How to Prevent the Performance Review Blues

Anxiety. Agony. Denial. Regret. Stress. What do all of these have in common? They are all things people experience when they hear that it is annual performance review time, especially if you are a people leader. And even more so if you have more than one direct report. In most organizations, performance appraisals are one of the standard methods for identifying those who are contributing to the success of the business and those who may need to make themselves available for employment elsewhere. As valuable as the tool and process is, why is there so much angst? I think it is because leaders fail to plan. I am not sure why, because just like Mom’s birthday is on the same date every year, employee reviews are due about the same time each year.

To alleviate the fear and loathing that arises during performance review time, incorporate these activities into your mode of operating.

Set a Plan: We do ourselves and employees a disservice when we fail to plan. This critical step in the performance review process takes place at the onset of the review year, not two weeks (or a day) before the review is due. Meet with your employee to discuss company goals and their individual responsibilities, what they can do to contribute to the success of the company. Use this conversation to identify performance objectives and expectations that will make up the plan for the year. Agree upon what success looks like.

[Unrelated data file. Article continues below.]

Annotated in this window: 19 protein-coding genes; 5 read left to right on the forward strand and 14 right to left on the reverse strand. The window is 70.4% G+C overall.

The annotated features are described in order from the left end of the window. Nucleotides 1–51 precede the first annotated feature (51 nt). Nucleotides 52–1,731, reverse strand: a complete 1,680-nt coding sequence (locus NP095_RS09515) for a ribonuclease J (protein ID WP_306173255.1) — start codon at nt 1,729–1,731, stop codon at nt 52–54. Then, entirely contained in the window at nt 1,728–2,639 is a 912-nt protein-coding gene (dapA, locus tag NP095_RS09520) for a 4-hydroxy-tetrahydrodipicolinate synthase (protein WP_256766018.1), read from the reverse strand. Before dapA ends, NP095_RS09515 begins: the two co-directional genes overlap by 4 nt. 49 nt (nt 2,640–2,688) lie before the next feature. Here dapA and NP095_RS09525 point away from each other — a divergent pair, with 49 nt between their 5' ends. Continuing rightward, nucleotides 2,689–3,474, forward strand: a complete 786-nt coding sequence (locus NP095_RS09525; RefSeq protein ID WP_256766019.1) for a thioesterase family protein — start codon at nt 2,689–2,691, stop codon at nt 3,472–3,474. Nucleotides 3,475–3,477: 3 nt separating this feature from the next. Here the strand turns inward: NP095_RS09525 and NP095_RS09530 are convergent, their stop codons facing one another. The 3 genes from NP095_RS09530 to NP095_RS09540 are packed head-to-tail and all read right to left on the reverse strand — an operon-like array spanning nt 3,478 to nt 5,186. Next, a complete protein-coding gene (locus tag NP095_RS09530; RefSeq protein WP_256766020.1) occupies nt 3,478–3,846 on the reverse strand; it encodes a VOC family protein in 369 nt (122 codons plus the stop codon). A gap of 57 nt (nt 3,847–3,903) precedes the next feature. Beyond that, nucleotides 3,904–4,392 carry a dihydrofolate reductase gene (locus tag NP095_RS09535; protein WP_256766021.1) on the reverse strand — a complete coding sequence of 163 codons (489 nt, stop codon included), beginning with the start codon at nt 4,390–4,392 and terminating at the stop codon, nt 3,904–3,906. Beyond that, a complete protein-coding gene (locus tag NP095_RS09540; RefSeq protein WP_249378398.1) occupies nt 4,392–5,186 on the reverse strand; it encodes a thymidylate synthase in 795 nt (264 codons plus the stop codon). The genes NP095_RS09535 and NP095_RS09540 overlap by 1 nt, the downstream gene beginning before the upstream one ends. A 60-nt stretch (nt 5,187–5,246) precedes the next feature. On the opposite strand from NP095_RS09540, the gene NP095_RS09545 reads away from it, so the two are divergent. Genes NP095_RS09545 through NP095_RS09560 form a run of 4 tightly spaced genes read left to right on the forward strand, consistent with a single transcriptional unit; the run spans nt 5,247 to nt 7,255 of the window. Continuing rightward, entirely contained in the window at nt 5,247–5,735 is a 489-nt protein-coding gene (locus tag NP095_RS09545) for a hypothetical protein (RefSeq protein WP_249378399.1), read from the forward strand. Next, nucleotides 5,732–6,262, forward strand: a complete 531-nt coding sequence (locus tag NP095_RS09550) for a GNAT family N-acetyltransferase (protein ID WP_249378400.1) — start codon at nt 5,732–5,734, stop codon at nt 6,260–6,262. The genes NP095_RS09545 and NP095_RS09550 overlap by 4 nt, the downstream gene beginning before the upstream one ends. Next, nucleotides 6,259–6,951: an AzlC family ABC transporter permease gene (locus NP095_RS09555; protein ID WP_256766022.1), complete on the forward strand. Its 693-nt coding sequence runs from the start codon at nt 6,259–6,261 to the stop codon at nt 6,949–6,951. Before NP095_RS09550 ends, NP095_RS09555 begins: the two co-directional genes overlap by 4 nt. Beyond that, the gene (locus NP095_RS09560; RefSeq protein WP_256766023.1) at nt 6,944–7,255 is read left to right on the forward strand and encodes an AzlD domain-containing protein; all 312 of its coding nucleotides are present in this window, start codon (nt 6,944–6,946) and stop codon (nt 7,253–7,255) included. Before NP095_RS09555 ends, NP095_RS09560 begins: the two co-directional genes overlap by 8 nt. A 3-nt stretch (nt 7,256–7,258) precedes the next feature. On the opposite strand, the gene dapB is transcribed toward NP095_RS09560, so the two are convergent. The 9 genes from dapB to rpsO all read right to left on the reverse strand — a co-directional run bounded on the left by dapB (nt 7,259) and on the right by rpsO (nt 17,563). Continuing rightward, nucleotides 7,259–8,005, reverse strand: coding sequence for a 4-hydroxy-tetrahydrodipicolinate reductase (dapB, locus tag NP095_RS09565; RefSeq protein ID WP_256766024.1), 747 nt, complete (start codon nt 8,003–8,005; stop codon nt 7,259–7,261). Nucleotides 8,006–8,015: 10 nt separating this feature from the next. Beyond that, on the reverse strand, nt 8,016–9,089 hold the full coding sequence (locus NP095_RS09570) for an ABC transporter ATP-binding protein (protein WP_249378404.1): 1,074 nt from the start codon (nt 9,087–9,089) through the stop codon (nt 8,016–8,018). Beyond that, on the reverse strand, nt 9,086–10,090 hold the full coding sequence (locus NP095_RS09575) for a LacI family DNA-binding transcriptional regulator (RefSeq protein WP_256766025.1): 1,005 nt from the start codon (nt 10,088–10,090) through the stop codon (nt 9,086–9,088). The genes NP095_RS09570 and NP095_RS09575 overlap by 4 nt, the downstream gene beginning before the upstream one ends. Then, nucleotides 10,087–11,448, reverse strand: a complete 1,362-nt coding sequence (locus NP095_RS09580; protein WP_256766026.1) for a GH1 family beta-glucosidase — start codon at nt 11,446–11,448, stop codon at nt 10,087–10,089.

Plan your work for today and everyday, then work your plan. -Margaret Thatcher

Identify Actions: With annual objectives set, you should then determine what tasks, projects, or actions can be taken to achieve performance expectations and accomplish objectives. To stay on track, incorporate timelines and deadlines for projects and related actions.

Monitor and Assess Performance: HereCheckmark is where many of us may fall short. While we take the opportunity to plan, often times we forget to follow up or check in. Ongoing coaching and support is a key factor to enabling your employee to be successful. Meet with your employee regularly, with the specific intention of getting updates on projects, assignments, and providing them with ongoing feedback as to whether they are on or off track.

Make Adjustments: Business forecasts change, objectives get altered. Customers are acquired or lost, projects are completed or your team members adopt new skills. In these instances you need to be able to adjust the plan for performance to align with the changes.

Review: By the time you get to the annual review, it should be just that – a review. This conversation is a recap of the ongoing discussions you have had about performance objectives, completed projects, customer feedback, lessons learned and achievements. Annual assessment should be a review of the performance for the entire year.

How do you know if all of this planning you have done has worked? When the annual review is scheduled to take place, you are not scrambling to compile information at the eleventh hour, you haven’t broken out in hives at the thought of completing the review, you are not compelled to reach for the bottle of Pepto Bismol. The result is a well-prepared, stress-free performance review discussion.

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